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‘Cure the Cook’ planned to aid popular local chef

  • Written by Briana Gerdeman Contributing Writer
Tommy McKinney is known in Woodinville for his creative cooking, his cheerful attitude, and his dedication to his job and to his friends. He’s lived in Woodinville for nine years and became a cook a little more than a year ago at the Horseshoe Saloon, the bar and restaurant that’s been a local tradition since the 1950s.

“He’s got a lot of personality,” Jim Rimoczi, owner of the Horseshoe Saloon, said. “Everyone knows him around here — I’d heard of him before he even started working here.”

Now, McKinney — whose nickname is “Tommy Gun” — needs Woodinville’s help after he was diagnosed with cancer in 2010. His friends are organizing an event called “Cure the Cook” Friday, May 3. The event will be a combination 50th birthday party and fundraiser to help him pay for his health care costs.

“We’re making sure that he can keep his home, keep his lights on, keep some food in the cupboard, and make a dent in the medical bills,” said Sandra Dee, a friend of McKinney’s and the main organizer of the event.

On a recent Friday evening at the Horseshoe Saloon, customers had nothing but good things to say about McKinney’s personality and his cooking.

“He’s an excellent cook. His food’s the best. He’s always got a smile on his face,” said Melissa Williams, who’s known McKinney for a few years. “He knows how much I like bacon, so he always makes me extra bacon.”

Williams praised McKinney for “always trying something new,” such as making different barbecue sauces. Other customers mentioned his inventiveness as well.

For Kristine Johnson, McKinney has made a chicken cordon bleu sandwich — which is not on the Horseshoe’s menu — and healthier grilled chicken meals when she was on a diet.

“He always does something different for us, something not on the menu,” Johnson said. “He really takes pride in what he cooks.”

She and her fiancé met McKinney at Big Daddy’s Place Bar and Grill, and have often given McKinney rides home from work.

“It sounds like he’s had a rough life, with all the stuff he’s going through,” she said.

McKinney was diagnosed with colon cancer in May 2010, which has led to other health problems: diverticulitis, a digestive disease; a fistula, which is an abnormal connection between his colon and bladder; and urinary tract infections, which have required antibiotics.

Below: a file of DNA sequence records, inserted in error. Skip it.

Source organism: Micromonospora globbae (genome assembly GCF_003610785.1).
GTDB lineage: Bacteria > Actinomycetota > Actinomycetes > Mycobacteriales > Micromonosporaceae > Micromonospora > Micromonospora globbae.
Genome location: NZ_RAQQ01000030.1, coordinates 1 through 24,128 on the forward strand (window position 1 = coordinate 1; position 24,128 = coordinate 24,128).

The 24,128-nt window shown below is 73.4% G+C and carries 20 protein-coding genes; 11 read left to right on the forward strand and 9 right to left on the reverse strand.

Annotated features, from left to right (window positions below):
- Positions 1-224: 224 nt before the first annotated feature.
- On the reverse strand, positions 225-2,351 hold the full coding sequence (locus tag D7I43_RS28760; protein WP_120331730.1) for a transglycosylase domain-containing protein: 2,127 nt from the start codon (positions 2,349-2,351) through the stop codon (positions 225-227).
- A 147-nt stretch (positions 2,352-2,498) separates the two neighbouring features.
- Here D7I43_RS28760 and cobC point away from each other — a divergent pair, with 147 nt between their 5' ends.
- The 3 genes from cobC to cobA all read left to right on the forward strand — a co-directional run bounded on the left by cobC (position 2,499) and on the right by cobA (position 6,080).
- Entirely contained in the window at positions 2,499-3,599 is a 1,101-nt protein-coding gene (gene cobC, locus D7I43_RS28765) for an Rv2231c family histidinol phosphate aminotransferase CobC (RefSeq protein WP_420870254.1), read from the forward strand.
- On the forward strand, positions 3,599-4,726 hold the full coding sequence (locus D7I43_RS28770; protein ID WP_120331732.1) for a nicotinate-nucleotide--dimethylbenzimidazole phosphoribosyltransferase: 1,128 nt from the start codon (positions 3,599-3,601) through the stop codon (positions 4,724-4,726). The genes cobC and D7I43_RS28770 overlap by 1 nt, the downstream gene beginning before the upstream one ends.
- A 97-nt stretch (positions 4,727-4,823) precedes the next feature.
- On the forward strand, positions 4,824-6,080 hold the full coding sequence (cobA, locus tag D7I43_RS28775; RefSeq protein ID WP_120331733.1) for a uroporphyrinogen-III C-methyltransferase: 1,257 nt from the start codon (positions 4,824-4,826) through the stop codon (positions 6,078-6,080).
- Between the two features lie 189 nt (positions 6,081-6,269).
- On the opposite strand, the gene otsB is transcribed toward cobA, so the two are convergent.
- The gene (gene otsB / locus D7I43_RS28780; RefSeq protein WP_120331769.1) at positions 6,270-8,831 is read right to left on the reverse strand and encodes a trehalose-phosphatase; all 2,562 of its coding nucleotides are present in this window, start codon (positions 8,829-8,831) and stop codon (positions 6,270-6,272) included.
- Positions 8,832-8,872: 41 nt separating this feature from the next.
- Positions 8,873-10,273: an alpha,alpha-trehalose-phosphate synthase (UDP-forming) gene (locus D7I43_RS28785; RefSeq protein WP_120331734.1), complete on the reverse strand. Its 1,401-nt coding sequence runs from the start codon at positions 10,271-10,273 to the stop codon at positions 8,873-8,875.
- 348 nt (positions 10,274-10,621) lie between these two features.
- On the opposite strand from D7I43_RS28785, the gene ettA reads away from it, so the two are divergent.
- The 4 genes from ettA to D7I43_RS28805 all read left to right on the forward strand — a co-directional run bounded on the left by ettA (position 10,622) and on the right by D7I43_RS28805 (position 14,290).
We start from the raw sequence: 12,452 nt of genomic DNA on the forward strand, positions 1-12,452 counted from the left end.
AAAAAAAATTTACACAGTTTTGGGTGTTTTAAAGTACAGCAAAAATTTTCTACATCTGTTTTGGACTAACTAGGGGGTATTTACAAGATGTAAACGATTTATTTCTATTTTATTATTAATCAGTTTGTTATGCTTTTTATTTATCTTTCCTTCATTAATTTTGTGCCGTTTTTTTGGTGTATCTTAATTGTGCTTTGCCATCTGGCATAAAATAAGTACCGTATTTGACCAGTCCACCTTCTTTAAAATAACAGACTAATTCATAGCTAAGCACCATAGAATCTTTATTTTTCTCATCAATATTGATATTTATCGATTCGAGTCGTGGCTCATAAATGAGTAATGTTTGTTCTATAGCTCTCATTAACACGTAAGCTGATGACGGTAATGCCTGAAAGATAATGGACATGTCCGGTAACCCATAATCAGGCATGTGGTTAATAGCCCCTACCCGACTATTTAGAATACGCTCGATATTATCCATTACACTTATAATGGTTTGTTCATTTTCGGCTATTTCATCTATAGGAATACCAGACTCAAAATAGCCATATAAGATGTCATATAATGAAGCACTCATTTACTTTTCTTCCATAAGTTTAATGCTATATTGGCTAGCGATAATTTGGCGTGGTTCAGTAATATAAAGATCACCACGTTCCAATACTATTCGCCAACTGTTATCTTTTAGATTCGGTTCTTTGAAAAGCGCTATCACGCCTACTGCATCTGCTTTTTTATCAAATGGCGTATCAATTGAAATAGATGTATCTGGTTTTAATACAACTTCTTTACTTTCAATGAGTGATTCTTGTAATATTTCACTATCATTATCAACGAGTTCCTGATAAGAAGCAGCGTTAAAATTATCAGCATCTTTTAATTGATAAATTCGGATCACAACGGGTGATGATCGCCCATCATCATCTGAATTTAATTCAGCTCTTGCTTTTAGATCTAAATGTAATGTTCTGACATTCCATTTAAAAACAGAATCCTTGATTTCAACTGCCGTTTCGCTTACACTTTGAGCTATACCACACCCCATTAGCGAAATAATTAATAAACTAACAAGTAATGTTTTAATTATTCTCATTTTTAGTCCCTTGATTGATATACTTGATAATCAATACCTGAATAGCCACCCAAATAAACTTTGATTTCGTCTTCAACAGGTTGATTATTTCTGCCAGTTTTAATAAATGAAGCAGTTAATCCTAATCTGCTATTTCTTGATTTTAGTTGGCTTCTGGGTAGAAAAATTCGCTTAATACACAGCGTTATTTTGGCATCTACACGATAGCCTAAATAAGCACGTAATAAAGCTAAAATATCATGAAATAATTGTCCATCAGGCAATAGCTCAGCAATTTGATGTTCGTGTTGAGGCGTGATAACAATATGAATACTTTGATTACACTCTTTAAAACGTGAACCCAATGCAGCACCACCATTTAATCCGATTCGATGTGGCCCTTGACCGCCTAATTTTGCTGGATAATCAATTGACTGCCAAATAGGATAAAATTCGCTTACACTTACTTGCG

“It’s one thing after another,” he said. “It’s been an emotional roller coaster.”

Doctors have now found more tumors, and McKinney will have surgery to remove those tumors on May 10. After that, he’ll be off work for a month and will need a caregiver.

He doesn’t have health insurance, so he needs help to pay for the upcoming surgery, his care afterward, and his preexisting hospital bills.

McKinney moved to Seattle from California in 1988, and he’s worked at a variety of restaurants from Ruth’s Chris Steak House and the SkyCity Restaurant at the Space Needle to “every Hooters in the area,” he said.

“If you’ve gone out in Woodinville, or worked at a bar or restaurant, you know Tommy,” Dee said about McKinney.

Those who work with him at the Horseshoe Saloon had only good things to say. Manager Stephanie Carino described him as “dedicated” and having “so much heart.”

“I’ve never had a cook here care so much about the customers and the employees,” she said. “He’s willing to do anything for anybody.”

Rimoczi said McKinney is “a good guy” who is popular with customers, goes above and beyond his job duties to help the bartenders, and tells a lot of jokes.

“He’s really brought the food quality here way up,” Rimoczi said. “I could stand right next to him and cook the same thing with the same ingredients, and his would turn out better.”

It’s only fitting, then, that the “Cure the Cook” event will feature a special menu prepared by McKinney.

The celebration and fundraiser will also include karaoke and a balloon raffle, Dee said.

Before the bar’s usual Friday night karaoke begins at 9:00, attendees can pay to make another person sing from 8:00 to 9:00.

For the balloon raffle, supporters will buy balloons starting at $5, some of which will have prizes inside from local businesses such as Purple Cafe, Red Door Spa and Lucia Italian Restaurant.

At the end of the night, people who bought balloons can pop them and see if they won prizes.

In addition to the money raised by the balloon raffle and the karaoke, the Horseshoe will make a donation for every Pabst Blue Ribbon ordered. There’s also an account set up in McKinney’s name at Banner Bank for donations. The bar is also planning several other fundraising events, including an auction.

“We’re like a huge family here,” Carino said of the efforts to support McKinney.

The Horseshoe Saloon is located at 12461 NE Woodinville Drive. For more information, call (425) 488-2888.

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